This annual event is run in three sessions and the fabulous Swanpool Catering Team provides afternoon tea and dinner during the breaks. It’s always excellent but this year they excelled with tasty Asian style rice dishes, vegetable tart and the fruit platters.
The guest speakers and films for the afternoon sessions really dovetailed together well. Dr Sam Alexander from Melbourne University gave the opening talk on ‘Life in a degrowth economy and why you might actually enjoy it’ followed by the film ‘Living in the Future’s Past’. Discussion around ‘degrowth’ centred on the definition of real human wealth versus our focus on GDP. The more we spend on disasters for instance the more GDP rises. A Tiny House on a trailer, parked adjacent to the hall, was supportive of the ‘simpler living’ theme. Thanks to Neil and Sandy Garrett of Violet Town for bringing it along.
Dr Charles Massy from ANU took the stage following afternoon tea with his talk on ‘Can regenerative agriculture help save the world?’ This was highly appreciated by the switched on audience. The slides displayed on the screen told much of the story; just compare one side of the fence to the other. The promotion of non-organic fertilizers and chemicals was also addressed with their negative effects on soil and human health. Charles’ book ‘Call of the Reed Warbler’ was on sale at the event, thanks to ‘Country Tales’ Mansfield bookshop, and is highly recommended reading.
The second film ‘Living the Change’ was introduced by the co-director Jordan Osmond and his enthusiasm for the material shone through. The film starts off setting the scene then presents the stories of New Zealand individuals, families and communities who embrace change for a more sustainable and less wasteful lifestyle. Questions from the audience were all about what we could do locally in our own environment.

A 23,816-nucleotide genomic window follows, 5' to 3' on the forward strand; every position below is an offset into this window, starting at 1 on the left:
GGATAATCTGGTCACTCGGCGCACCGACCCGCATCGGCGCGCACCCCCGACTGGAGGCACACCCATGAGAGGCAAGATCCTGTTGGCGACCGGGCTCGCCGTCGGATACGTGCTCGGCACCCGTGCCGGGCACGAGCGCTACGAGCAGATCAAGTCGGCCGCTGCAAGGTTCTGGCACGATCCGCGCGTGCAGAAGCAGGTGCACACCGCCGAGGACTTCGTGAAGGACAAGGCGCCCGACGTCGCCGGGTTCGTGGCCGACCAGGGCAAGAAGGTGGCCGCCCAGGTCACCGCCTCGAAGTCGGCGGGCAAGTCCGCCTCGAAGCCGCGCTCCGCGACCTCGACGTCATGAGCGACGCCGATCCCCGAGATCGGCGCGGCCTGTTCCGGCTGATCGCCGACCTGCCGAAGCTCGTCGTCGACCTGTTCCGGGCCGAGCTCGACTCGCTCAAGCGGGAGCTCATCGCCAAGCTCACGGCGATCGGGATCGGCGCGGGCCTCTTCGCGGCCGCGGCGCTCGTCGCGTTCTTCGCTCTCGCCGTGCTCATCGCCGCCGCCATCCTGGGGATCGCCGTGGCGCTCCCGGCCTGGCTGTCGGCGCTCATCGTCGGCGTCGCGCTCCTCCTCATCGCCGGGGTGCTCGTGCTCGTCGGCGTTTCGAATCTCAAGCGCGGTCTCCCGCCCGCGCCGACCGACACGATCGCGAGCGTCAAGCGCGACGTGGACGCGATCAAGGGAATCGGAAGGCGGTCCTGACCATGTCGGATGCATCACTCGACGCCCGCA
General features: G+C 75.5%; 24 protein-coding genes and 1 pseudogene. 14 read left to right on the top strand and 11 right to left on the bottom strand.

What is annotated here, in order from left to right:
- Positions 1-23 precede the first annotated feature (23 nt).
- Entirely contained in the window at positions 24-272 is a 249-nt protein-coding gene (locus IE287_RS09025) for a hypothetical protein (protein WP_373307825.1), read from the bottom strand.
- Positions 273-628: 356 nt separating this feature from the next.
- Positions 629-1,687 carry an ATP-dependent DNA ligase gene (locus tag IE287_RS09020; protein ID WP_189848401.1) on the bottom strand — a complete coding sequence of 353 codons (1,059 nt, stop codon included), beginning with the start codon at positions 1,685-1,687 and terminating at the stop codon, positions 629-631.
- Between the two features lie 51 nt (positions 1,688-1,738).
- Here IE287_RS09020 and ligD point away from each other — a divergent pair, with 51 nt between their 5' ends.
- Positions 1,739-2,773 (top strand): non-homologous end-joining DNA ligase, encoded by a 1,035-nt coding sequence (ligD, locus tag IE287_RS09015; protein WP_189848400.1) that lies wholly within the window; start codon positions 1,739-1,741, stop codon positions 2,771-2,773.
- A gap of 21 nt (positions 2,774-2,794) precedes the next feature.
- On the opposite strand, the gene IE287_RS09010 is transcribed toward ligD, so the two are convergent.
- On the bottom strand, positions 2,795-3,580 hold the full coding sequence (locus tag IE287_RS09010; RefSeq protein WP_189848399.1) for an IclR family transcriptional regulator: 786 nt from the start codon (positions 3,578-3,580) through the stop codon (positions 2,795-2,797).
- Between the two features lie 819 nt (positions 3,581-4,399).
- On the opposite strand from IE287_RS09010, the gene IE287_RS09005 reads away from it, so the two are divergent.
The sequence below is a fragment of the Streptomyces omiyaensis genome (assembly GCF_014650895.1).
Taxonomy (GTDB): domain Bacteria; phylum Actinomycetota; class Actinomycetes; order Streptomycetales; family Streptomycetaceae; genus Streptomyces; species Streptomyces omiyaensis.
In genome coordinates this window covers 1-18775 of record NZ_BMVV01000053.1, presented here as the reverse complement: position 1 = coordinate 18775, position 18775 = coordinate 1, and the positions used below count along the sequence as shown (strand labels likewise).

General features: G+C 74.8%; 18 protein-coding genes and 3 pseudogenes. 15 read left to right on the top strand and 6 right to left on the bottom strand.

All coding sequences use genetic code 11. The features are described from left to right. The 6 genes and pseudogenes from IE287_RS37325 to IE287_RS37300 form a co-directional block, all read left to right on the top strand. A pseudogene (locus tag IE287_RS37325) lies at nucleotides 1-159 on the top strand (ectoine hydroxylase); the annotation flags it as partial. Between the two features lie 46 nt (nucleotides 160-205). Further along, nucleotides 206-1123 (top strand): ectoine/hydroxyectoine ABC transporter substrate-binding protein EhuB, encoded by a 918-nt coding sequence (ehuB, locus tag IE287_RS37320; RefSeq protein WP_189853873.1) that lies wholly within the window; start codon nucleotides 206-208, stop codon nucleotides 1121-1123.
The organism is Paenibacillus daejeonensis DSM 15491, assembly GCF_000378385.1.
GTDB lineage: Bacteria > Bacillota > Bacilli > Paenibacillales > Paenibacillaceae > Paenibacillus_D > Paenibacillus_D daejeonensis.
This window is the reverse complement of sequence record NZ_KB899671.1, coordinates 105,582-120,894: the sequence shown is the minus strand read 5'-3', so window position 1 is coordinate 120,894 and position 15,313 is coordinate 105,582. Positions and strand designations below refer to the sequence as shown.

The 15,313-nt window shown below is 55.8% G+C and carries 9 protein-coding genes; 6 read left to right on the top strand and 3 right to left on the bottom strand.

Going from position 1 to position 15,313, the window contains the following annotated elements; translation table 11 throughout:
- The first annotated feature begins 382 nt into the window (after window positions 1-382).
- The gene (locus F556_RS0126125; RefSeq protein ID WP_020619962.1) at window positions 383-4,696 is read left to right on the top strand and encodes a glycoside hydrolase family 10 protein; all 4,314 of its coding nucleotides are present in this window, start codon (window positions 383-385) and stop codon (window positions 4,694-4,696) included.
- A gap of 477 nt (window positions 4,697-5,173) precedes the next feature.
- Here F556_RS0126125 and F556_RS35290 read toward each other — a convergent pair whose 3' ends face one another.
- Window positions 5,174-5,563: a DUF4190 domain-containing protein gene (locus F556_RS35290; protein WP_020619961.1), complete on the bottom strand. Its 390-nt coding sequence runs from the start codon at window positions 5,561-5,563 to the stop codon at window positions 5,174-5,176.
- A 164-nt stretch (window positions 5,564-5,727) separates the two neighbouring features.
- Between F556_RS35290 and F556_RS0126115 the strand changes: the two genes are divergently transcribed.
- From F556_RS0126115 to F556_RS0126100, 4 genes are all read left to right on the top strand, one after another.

The evening session was a bit different from past years. A panel consisting of Prof Kate Auty, Dr Ian Herbert, Shirley Saywell and Bertram Lobert gave brief presentations on community voices and democracy, climate change, Strathbogie Forest under climate change and local actions to protect the forest. Anthony Chisholm supplied stunning video footage for the latter and Mick Frewin gave an impassioned testimonial as to why he is engaged in forest actions. The panel discussion concluded with a unanimous vote asking the government of the day to enact a climate policy.
‘Paper Trail’ was the last film and was produced in 1992. It is still very relevant. Starting with NSW and Gippsland logging it follows those logs through wood-chipping at Eden and transport to Japan to be made into paper then final recycling for just a fraction. What’s changed in a quarter century? Just the site of the woodchip mills, the destination of the ships (China now) and the extent of state forests felled for this voracious trade. The film concluded with feasible alternatives for paper making – plantation timber or fast growing industrial hemp.
How do we measure the success of this annual event? Numbers through the door is one measure (we had a full house) but the real measure is how the audience responds to the speakers and films. They didn’t go away with a warm fuzzy feeling (there are too many pressing environmental concerns for that) but they did go home better informed and motivated. With Australia’s greenhouse gas emissions continuing to rise (set now to miss the 2020 Kyoto target) and our land and forests under stress and threat, it’s up to each of us to act locally and nationally and press for change.
We thank our speakers and our sponsors and all our volunteer support once again for making SEFF 2018 such a stand out environmental film festival.